She said it was an adventurer’s dream to explore this mysterious sandy expanse, and that her background in social sciences had further sparked her curiosity for the desert.
“Standing in the desert of the Empty Quarter, learning about its natural environment and discovering its ancient geological history represents an urgent desire of every traveler and adventurer. Crossing it was a wish fulfilled and my desire to explore it increased because of my specialization and academic qualifications, social sciences, as this includes history, geography, science and sociology.”
Al-Rashidi traveled with Rakayib Caravan and it was the first trip ordered by Crown Prince Mohammed bin Salman to explore the desert.
“Rakayib’s first trip is a journey that was ordered by the crown prince to discover the Empty Quarter after the journey that took place in the time of King Abdul Aziz in 1932, 88 years ago, by the explorer Harry St. John Bridger Philby, and to learn about its geographical nature,” she explained. “From here, the convoy set out to cross this desert, which makes up a quarter of the Kingdom’s size, with follow-up from the crown prince, the efforts of supervisors from the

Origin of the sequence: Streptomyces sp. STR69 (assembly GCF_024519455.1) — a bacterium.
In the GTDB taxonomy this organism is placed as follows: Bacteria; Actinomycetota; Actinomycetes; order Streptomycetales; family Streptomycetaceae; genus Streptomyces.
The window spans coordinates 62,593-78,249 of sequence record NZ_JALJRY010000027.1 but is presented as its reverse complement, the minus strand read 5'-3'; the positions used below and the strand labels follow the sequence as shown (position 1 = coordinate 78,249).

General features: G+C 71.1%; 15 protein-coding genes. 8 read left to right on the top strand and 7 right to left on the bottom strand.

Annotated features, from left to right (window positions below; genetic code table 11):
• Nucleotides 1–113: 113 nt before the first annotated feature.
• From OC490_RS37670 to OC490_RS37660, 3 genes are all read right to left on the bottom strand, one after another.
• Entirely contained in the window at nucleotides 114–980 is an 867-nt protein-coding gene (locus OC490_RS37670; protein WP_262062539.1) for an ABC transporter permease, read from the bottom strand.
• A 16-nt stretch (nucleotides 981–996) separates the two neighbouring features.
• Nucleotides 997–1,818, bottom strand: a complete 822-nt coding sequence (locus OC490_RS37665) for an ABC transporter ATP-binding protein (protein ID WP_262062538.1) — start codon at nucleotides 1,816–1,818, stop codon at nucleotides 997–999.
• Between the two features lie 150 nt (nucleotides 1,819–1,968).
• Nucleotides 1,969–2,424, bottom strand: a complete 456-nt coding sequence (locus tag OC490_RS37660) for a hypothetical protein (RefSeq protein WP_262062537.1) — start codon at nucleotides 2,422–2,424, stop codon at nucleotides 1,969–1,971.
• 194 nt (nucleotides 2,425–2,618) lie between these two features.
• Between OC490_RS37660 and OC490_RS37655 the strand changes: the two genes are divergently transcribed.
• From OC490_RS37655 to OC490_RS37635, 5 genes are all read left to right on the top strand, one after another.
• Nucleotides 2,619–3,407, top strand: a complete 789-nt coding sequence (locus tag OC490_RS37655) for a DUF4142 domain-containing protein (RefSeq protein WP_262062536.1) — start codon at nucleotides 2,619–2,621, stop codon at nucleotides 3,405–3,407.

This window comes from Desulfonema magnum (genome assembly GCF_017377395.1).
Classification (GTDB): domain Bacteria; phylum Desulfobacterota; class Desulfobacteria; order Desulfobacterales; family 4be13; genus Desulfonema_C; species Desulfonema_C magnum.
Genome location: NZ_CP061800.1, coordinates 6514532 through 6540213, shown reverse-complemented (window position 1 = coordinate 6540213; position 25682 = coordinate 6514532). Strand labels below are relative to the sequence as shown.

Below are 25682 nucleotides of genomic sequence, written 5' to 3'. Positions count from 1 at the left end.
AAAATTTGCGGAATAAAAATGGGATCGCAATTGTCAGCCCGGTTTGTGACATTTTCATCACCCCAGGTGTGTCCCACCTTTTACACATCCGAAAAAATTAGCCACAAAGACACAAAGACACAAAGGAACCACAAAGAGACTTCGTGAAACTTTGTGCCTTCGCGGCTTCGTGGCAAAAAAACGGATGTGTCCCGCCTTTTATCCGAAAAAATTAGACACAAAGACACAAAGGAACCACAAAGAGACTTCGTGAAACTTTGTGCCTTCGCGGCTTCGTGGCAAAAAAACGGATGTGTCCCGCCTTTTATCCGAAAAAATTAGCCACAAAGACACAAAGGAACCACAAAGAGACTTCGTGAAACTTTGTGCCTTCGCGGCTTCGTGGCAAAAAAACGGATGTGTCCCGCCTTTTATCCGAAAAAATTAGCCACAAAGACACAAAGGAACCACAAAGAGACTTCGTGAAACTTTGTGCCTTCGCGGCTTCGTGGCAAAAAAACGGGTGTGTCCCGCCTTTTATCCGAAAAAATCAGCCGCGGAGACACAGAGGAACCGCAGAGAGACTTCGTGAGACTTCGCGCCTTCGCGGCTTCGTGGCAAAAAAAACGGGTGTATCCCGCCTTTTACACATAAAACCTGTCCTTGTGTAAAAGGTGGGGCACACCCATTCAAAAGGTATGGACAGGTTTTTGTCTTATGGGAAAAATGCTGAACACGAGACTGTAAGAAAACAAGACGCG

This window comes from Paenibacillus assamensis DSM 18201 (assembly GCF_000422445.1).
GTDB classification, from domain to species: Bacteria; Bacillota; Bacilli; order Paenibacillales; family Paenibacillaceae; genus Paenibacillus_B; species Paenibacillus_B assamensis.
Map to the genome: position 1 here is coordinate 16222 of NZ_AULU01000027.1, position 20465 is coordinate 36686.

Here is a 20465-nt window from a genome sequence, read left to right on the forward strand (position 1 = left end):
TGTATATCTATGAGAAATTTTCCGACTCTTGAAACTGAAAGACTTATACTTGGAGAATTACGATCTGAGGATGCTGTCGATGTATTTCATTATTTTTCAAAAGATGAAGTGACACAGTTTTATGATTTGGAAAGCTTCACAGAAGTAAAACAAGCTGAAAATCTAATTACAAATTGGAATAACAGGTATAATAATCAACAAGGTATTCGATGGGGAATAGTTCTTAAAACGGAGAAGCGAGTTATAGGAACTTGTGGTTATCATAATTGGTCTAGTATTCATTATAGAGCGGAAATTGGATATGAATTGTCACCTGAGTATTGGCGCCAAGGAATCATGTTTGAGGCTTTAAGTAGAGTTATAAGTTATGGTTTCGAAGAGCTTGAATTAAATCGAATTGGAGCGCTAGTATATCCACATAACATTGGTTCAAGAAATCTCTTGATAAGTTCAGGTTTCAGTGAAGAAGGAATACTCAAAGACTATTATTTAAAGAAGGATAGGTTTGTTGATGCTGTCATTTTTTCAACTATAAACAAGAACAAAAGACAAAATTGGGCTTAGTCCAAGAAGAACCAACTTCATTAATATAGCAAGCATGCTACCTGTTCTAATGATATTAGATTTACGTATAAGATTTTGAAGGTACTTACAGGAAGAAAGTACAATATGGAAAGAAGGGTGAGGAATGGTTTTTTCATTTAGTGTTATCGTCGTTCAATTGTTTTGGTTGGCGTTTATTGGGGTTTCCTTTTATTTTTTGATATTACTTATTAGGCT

Camel Club, the leader of the trip, Maj. Gen. Abdul Aziz Al-Obaida, the organizers and collaborators from the Saudi Geological Survey, and us, 66 adventurers and travelers.”
The trip lasted 26 days. Its starting point was Ubar and the endpoint was Yabreen. Four of the days included training on how to prepare the camel for riding, how to feed it, and follow-ups on providing water for the animal.
The training also included guidance on how to use the sleeping bag, the tent, and even learning words that contributed to interactions with the camel.